- Store-bought ID tags that contain name and contact numbers are great for people who live in areas without licensing bylaws like me. They're easy to read by anyone.
- ID collars – because your dog's name and your phone number are embroidered onto the collar, they're easy to read. (Using a sharpie marker on a plain collar works too.) However, the collars themselves can fall off especially if your dog looses weight, or if it's loose.
- Rabies tags – because this vaccine is highly controlled, this extra tag can lead your dog back home.
If you lose your pet, be proactive – quickly! Because animals roam, it's important to contact your local and surrounding area humane societies and municipalities. By having your pets wear lots of identification, checking in with municipalities, and doing your own lost dog posting, you're more likely to help your pet come back home.
Friday, January 28, 2011
Blossom is a very, very lucky girl. One day while home alone, she decided to graze on some leafy greens. Unfortunately, her choice was the toxic Diefenbachia plant. After work, her mom noticed a drooling, wheezing, non-responsive dog with blue hazing over her eyes (she said she looked like a fish does before it dies!), so she rushed Blossom off to her veterinarian. $1,600 later, Blossom was fine, and plant simply had a good pruning.
The toxic Diefenbachia plant before Blossom ate it
When dogs eat this type of plant, their esophagus swells and they suffocate to death. Unfortunately, the German shepherd and black lab, who were at the same clinic earlier ate only two leaves from similar plants. Both died.
When you live with pets and plants, toxicity should be top of mind because lots of house and garden plants are toxic to pets. I love dogs, and plants. As a University of Saskatchewan Prairie Horticulture Certificate program graduate, my tip for you is that when you live with pets and bring plants into your life, be cautious.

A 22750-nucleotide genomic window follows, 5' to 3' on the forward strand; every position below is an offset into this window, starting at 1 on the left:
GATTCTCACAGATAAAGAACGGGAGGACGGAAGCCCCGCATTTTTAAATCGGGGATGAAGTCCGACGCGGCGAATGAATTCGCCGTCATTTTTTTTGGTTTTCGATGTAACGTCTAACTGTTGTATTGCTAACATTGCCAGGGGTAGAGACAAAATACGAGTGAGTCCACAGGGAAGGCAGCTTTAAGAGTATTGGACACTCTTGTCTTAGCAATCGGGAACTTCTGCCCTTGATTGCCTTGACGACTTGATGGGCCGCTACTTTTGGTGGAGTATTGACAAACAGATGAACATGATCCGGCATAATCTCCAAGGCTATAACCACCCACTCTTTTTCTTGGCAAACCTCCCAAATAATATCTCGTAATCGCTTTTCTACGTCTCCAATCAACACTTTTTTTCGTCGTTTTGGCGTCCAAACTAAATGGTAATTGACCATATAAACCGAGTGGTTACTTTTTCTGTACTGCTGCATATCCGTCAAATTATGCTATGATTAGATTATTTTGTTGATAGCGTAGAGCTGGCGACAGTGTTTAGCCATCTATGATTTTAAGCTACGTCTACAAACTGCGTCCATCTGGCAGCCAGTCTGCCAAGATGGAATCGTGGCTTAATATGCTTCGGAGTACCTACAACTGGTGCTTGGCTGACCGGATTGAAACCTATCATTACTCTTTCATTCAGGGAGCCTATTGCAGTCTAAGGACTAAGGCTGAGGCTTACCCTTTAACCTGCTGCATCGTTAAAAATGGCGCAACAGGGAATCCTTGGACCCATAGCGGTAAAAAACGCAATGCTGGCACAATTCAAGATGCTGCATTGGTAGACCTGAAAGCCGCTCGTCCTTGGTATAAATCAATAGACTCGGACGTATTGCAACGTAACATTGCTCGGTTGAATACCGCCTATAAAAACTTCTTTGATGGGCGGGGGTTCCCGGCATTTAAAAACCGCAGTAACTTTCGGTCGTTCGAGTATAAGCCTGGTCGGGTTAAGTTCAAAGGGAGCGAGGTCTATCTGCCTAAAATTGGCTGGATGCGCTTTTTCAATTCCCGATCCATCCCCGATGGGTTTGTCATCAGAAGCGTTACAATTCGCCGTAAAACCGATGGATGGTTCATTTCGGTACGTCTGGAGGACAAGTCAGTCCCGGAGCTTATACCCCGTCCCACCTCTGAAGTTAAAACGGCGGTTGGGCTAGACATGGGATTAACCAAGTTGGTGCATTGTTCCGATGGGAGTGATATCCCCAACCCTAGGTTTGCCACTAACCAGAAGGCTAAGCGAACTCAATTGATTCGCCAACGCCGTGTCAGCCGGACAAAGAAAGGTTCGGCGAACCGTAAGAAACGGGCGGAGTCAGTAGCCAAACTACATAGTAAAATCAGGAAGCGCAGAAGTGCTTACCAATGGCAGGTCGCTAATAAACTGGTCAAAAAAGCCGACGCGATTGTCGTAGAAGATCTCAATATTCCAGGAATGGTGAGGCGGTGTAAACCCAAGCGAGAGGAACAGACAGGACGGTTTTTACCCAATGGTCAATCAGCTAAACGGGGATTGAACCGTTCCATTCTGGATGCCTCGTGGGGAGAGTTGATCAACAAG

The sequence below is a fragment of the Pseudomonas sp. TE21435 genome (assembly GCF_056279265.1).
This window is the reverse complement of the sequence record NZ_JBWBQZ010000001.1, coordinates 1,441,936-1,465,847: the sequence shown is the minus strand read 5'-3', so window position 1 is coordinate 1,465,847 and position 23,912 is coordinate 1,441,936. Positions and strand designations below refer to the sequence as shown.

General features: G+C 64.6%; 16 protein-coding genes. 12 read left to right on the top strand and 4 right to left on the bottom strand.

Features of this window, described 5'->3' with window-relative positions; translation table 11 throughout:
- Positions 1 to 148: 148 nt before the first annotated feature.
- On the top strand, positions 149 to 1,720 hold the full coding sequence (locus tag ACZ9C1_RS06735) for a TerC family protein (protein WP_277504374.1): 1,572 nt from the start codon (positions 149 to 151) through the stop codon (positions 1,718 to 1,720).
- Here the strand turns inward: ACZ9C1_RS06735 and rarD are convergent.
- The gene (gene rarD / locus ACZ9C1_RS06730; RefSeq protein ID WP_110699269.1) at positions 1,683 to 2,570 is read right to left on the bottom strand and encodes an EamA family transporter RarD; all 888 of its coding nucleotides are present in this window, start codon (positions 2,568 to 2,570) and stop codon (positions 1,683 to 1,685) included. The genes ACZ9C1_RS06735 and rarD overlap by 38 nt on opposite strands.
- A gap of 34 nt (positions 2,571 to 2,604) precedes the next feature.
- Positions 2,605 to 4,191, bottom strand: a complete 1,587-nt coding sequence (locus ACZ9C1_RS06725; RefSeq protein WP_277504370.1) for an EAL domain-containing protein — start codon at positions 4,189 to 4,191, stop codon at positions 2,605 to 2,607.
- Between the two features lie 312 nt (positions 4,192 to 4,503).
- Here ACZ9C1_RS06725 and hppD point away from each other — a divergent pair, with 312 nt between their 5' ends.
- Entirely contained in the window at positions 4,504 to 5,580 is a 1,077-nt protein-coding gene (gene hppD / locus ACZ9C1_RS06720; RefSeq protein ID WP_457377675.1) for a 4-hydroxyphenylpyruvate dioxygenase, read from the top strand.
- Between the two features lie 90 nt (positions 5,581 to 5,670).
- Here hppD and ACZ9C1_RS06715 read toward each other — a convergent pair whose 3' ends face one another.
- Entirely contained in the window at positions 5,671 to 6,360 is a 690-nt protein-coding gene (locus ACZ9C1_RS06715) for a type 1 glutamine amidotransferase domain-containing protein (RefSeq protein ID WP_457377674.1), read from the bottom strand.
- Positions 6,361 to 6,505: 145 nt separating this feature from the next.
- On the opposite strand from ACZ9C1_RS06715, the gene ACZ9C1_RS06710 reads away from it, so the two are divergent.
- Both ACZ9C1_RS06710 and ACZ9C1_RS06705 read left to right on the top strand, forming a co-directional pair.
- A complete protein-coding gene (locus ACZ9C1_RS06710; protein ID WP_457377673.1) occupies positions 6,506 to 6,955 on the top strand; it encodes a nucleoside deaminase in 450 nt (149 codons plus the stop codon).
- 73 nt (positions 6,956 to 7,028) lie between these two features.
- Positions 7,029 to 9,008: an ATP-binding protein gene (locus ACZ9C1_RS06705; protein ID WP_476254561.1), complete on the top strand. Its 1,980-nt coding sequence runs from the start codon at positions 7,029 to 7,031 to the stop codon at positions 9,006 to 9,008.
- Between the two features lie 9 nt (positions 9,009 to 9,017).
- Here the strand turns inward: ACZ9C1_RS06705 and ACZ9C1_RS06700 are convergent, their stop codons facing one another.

Here's what being cautious looks like. I live on an acreage and can always use more plants. Last summer, a friend offered me some perennial Solomon's seal plants. Right away, I accepted. My next move was to figure out this plant. I Googled it to find out its Latin name, which is Polygonatum, and quickly discovered that it's toxic to dogs, which made my planting location really easy – I would bring it in, but keep in a dog-free area of my yard.
Because many plants are location-specific - eg. what we grow in Saskatchewan is different than what is grown in California - there's no one “go-to” source for information about plant/pet toxicity. Most plants have at least two names, and more than likely many names. For example, Saskatchewanians are very proud of our saskatoon berry, which is just one of its “common names”. However, the “Latin name” for this plant is Amelanchier alifolia, and other common names for exactly the same plant are serviceberry, sarvice berry, Juneberry and shadebush. After doing the research, I wouldn't let my dogs eat Saskatoons or chew on the bush. According to the Government of Canada “The shrub has an hydrogen cyanide (HCN) potential high enough to kill cattle and mule deer. Mule deer that ingested 1 kg of fresh weight per day were poisoned and died within 24 h of the appearance of clinical signs”.
Know and research the common and Latin names of plants your dog has access to - this goes for both indoor house plants and outdoor petscaping. When it doubt, err on the side of caution.Here are some additional resources to help you out: